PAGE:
94.9% of local public-board teachers in favour of strike 0
Simcoe County District School Board teachers cast their ballots during a strike vote on Wednesday night and officials say the results were no surprise.
Of the 1,200 secondary school teachers employed by the board, more than 1,070 participated resulting in 94.9% of teachers voting in favour of a strike.
Ontario Secondary School Teachers’ Federation (OSSTF) bargaining unit president Ian Tudor said the results paint a big picture of how teachers feel about the Ministry of Education and its power hold on bargaining collective agreements.
“It sends a message to the provincial government,” Tudor said. “It’s a strong mandate.”
The results don’t mean teachers will be forming picket lines anytime soon, but Tudor said it does illustrate their collective distain for Bill 115.
“Locally, we’re waiting on further steps from the provincial office as to what’s going to happen,” Tudor said. “There will be job sanctions that will happen if the minister of education interferes with the collective bargaining process as outlined by the ministry of labour and the Ontario Labour Relations Act.”
Premier Dalton McGuinty’s Liberal government passed the bill on Sept. 11, resulting in the Ministry of Education replacing school boards as the head negotiating body in charge of bargaining teachers’ collective agreements. An amendment in the bill states any strike action taken by teachers may be considered illegal if it occurs during the two-year anti-strike period outlined in the legislation.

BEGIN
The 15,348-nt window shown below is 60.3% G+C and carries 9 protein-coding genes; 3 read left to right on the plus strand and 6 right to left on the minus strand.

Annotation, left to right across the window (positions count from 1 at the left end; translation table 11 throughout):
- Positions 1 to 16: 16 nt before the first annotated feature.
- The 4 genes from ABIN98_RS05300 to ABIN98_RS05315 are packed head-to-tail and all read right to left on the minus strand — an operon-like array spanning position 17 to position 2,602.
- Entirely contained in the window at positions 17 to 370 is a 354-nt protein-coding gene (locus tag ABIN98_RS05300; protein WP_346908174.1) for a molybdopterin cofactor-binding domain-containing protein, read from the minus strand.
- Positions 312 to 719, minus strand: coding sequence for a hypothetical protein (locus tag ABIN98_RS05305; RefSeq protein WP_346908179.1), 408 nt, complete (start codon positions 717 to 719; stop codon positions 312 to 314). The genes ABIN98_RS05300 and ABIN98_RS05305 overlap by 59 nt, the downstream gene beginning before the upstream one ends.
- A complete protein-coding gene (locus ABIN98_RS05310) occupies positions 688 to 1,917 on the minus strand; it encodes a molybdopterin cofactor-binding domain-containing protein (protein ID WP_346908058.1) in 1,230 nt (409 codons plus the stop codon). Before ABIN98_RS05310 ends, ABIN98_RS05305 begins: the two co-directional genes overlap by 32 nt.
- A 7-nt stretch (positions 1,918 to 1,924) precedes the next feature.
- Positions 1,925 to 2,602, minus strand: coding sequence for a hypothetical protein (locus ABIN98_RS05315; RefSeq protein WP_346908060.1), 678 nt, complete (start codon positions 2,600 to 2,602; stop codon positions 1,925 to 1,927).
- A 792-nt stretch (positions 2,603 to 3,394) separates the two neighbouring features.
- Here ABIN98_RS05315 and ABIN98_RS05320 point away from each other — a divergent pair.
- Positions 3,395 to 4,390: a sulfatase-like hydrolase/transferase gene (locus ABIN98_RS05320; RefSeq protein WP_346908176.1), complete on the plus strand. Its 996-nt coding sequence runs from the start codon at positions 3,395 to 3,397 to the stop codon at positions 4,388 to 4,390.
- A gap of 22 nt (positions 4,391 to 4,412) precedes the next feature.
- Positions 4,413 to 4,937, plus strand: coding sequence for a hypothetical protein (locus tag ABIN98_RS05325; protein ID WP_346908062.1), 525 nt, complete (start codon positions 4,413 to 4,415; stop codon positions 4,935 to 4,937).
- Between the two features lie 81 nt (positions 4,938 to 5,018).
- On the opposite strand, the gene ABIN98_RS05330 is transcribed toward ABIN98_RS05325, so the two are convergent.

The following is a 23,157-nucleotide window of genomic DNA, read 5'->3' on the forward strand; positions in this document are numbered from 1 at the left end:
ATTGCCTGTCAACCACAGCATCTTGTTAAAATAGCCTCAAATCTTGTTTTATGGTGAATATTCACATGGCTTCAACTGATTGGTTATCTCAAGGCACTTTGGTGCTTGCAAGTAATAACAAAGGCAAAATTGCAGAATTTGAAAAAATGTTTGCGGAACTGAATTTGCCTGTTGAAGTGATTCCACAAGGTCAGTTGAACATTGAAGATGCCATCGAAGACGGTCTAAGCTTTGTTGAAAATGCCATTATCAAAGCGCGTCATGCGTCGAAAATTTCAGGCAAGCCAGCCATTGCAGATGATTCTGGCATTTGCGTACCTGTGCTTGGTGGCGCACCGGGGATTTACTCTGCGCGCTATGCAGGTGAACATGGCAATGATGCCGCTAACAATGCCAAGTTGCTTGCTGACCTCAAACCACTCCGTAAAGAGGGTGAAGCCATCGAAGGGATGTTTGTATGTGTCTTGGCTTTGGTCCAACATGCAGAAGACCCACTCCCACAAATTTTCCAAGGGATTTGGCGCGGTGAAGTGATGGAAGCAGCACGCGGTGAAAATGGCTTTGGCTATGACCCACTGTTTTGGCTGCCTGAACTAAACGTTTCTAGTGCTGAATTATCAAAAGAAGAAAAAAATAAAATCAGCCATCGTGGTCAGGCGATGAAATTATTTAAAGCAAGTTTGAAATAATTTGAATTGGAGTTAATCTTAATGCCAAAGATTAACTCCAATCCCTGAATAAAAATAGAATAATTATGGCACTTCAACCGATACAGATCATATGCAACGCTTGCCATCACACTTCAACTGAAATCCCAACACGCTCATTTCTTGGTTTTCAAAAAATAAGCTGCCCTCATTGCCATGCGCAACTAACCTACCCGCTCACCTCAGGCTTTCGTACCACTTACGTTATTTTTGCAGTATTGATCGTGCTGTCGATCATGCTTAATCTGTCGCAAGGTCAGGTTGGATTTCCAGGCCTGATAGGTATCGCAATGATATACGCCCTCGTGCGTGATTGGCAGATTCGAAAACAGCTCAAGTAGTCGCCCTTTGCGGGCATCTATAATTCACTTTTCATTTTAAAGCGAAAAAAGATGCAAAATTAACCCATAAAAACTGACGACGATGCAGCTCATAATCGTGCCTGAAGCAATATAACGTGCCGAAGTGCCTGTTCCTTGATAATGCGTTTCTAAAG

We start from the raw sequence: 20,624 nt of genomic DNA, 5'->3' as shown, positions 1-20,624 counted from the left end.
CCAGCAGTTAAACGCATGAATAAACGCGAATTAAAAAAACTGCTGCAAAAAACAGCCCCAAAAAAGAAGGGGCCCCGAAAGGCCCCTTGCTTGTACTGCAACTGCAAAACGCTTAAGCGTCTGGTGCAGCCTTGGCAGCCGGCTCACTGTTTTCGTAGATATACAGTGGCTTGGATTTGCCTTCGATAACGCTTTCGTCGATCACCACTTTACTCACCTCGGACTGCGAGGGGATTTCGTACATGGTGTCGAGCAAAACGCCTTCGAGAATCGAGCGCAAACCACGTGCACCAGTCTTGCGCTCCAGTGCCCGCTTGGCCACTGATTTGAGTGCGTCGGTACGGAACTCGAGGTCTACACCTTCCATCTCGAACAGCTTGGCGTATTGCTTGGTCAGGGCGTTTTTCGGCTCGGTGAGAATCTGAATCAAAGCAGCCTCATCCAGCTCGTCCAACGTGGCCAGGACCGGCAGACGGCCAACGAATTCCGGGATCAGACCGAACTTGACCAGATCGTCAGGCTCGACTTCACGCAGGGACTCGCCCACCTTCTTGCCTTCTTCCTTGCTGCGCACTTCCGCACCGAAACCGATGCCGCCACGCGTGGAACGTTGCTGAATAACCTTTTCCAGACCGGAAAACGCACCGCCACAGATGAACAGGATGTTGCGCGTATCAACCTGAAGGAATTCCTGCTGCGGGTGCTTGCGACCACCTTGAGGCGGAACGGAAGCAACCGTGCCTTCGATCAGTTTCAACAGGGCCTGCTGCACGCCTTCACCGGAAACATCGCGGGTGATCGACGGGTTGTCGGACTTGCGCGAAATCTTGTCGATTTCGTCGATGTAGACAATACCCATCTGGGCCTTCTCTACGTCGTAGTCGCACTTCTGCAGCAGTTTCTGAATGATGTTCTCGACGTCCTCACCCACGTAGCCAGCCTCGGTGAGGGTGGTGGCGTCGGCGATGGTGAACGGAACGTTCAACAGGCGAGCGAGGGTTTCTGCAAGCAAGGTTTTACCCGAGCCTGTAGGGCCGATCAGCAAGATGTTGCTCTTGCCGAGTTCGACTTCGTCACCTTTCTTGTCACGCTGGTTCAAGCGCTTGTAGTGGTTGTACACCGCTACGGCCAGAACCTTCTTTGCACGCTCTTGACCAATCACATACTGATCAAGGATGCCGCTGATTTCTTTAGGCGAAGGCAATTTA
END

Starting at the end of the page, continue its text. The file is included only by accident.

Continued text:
The goal of the vote was to show the ministry how many teachers support a strike and to put a number to how many educators who would walk off the job if a strike becomes a reality.
“We just want to send a message to the government saying here is how we feel and they should give it some serious consideration,” he said. “We want to take action that will put pressure on the government as opposed to students and our legal employer which is the Simcoe school board.”
Teachers with the Simcoe Muskoka Catholic District School Board joined teachers from other Catholic boards when they signed a memorandum of understanding with Minister of Education Laurel Broten early in the summer and will not be holding strike votes.
The OSSTF recorded 4.9% of teachers are against a strike and 0.2% were spoiled ballots.
The vote was the first requirement teachers need in order to solidify job sanctions. The next step will be to urge the Minister of Labour to appoint a conciliation officer to facilitate meetings with school boards, Tudor said.
“A conciliation officer arranges meetings between parties that will be OSSTF and the school board. Then they will issue a no-report that we’re not close to a collective agreement,” he said. “Bargaining may continue with or without the assistance of a mediator.
“Strike action can commence anytime 17 days after the lapse of a no-board report.”